Dracula, A Longman Cutural Edition

Bram Stoker / Andrew Elfenbein  
Total pages
October 2010
Related Titles


From Longman's Cultural Edition series, this new edition of Dracula, edited by Andrew Elfenbein, recovers the cultural complexity of Bram Stoker's tale and offers a wide array of contextualizing documents, including contemporary reviews and articles about Eastern Europe, science, gender, and media. 


From Twilight to True Blood, no creation from the British 1890s has a larger profile in contemporary culture than Dracula.  Rather than tracing Dracula through all his later incarnations, this edition offers ways to understand the late Victorian origins of Bram Stoker’s remarkable book.  While Dracula never simply reflects contemporary trends, reading it with knowledge of contemporary events and debates can clarify what may otherwise seem puzzling. Throughout, Stoker emphasizes that his vampire story takes place not in a hazy, fictional past, but in a sharply realized England of the 1890s. The materials in the sections of Cultural Contexts illuminate the references to Victorian culture in Stoker’s version of this seemingly timeless story.  


Handsomely produced and affordably priced, the Longman Cultural Editions series presents classic works in provocative and illuminating contexts-cultural, critical, and literary. Each Cultural Edition consists of the complete texts of important literary works, reliably edited, headed by an inviting introduction, and supplemented by helpful annotations; a table of dates to track its composition, publication, and public reception in relation to biographical, cultural and historical events; and a guide for further inquiry and study.


For a complete list of Longman Cultural Editions, visit www.pearsonhighered.com.




  • The Cultural Contexts section on Eastern Europe features three of Stoker’s most important sources: works by Charles Boner, Edmund Cecil Johnson, and Emily Gerard, whose “Transylvanian Superstitions” was a key inspiration. 
  • The section on gender highlights the controversies swirling aroun the 'New Woman,' whose increasingly aggressive claim to a role in society was disturbing many while energizing others.
  • Characters in Dracula look to science for answers to explain the psychology and behavior of Renfield, Dracula, and even each other. The section on science excerpts several of the most relevant texts: works on degeneration and criminality by Nordau and Ellis; on hypnosis by Hack Tuke; and on homicidal mania by Aitken.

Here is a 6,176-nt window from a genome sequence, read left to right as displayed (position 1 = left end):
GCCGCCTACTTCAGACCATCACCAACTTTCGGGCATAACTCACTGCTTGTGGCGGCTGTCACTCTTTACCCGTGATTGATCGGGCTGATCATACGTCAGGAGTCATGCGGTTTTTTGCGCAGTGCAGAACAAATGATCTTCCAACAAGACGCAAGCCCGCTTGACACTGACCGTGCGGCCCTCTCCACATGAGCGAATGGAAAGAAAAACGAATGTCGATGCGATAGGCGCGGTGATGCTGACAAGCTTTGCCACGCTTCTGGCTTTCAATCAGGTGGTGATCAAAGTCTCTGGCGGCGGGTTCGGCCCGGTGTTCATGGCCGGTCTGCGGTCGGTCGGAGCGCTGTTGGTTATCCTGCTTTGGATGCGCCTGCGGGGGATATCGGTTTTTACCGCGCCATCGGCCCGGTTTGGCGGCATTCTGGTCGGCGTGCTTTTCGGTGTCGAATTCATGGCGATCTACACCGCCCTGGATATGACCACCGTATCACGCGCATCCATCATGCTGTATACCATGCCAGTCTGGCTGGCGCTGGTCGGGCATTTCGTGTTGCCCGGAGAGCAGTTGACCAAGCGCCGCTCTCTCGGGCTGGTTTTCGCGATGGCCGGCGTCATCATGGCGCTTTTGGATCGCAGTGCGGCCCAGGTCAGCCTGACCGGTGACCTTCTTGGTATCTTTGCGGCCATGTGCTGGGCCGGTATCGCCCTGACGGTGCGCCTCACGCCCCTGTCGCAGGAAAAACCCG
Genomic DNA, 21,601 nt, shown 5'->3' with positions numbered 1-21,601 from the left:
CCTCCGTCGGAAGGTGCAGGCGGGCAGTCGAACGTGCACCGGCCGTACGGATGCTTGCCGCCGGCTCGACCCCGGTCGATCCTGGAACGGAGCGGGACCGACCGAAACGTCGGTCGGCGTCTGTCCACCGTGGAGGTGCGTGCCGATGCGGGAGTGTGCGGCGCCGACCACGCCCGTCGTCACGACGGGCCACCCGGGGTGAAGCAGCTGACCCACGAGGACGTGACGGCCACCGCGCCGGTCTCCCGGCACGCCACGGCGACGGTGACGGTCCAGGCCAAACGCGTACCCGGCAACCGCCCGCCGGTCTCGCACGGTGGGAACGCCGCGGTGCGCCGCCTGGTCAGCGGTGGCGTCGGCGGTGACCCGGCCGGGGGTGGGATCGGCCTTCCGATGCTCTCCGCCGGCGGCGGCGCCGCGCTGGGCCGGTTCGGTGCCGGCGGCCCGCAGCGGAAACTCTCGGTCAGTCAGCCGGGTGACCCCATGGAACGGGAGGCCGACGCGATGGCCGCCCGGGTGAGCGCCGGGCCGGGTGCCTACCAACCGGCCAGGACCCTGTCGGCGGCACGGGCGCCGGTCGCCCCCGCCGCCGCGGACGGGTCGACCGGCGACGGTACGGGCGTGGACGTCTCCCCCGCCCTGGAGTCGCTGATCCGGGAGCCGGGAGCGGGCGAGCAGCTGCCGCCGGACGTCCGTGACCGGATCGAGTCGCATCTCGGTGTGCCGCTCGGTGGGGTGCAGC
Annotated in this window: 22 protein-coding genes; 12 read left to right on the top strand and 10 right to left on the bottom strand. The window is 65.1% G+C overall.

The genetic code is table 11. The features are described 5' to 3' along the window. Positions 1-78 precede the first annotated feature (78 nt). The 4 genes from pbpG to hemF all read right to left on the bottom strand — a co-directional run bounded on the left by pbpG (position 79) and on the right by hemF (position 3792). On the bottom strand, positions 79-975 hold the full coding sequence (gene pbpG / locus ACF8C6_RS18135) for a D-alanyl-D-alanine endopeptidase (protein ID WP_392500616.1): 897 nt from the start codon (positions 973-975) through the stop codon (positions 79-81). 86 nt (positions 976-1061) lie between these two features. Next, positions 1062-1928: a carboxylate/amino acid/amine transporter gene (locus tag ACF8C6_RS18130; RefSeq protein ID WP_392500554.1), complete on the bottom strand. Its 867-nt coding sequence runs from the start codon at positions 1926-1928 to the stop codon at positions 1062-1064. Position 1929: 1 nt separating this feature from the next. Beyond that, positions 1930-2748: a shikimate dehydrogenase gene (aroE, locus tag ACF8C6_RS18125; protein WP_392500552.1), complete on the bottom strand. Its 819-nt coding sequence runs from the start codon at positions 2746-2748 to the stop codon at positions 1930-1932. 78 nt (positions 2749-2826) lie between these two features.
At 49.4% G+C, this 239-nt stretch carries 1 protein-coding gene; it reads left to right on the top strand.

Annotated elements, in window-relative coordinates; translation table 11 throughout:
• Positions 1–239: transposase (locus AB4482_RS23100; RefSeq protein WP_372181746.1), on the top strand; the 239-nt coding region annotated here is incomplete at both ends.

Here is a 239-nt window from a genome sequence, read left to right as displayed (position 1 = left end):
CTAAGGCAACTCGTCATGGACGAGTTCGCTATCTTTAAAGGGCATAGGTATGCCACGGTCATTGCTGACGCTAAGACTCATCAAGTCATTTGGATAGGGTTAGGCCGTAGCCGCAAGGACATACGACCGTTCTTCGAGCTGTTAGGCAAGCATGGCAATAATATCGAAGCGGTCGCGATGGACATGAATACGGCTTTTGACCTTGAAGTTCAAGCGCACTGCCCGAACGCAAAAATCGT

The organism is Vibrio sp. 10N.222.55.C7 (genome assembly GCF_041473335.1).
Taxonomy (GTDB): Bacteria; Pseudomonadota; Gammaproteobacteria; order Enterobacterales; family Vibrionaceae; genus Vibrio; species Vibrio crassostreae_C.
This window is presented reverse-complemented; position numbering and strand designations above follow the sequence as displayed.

• Dracula’s contemporaneity is nowhere more evident than in its involvement with new technology, from Harker’s Kodak camera to Mina’s traveling typewriter to Seward’s phonograph. Excerpts from handbooks and articles on the phonograph, the typewriter, and shorthand, will help you visualize just what the characters are describing and using.
  • Longman Cultural Editions include both primary texts of major writers and contemporaneous material that contextualizes those texts, including reviews, critical essays, responses, and newspaper and magazine articles.

Table of Contents

List of Illustrations

About This Edition


Table of Dates

Dracula (1897)

Appendix: “Dracula’s Guest”


Victorian Reviews of Dracula

The Athenaeum

Belfast News-Letter

The Bookman

Daily News

The Era

Freeman’s Journal and Daily Commercial Advertiser

Hampshire Telegraph and Sussex Chronicle

Lloyd’s Weekly Newspaper

National Magazine

New York Tribune

Pall Mall Gazette

The Spectator

Times (London)

Times (Washington)

Eastern Europe

Charles Boner, from Transylvania: Its Products and its People

Edmund Cecil Johnson, from On the Track of the Crescent: Erratic Notes from Piraeus to Pesth

Emily Gerard, from “Transylvanian Superstitions”


[Anon.], from “The Age of Woman”

Sarah Grand. From “The Modern Girl”


Max Nordau, from Degeneration.

Havelock Ellis, from The Criminal

Daniel Hack Tuke, from Sleep-Walking and Hypnotism

William Aitken, from The Science and Practice of Medicine


James L. Andem, from A Practical Guide to the Use of the Edison Phonograph

C. L. McCluer Stevens, from “The Evolution of the Typewriter”

Thomas Allen Reed, from A Biography of Isaac Pitman (Inventor of Phonography)

Works Cited in the Notes

Further Reading and Viewing


Andrew Elfenbein is the Morse-Alumni Distinguish Teaching Professor of English at the University of Minnesota. He works on 18th- and 19th-century British literature, gender and sexuality studies, the history of English, and cognitive approaches to reading.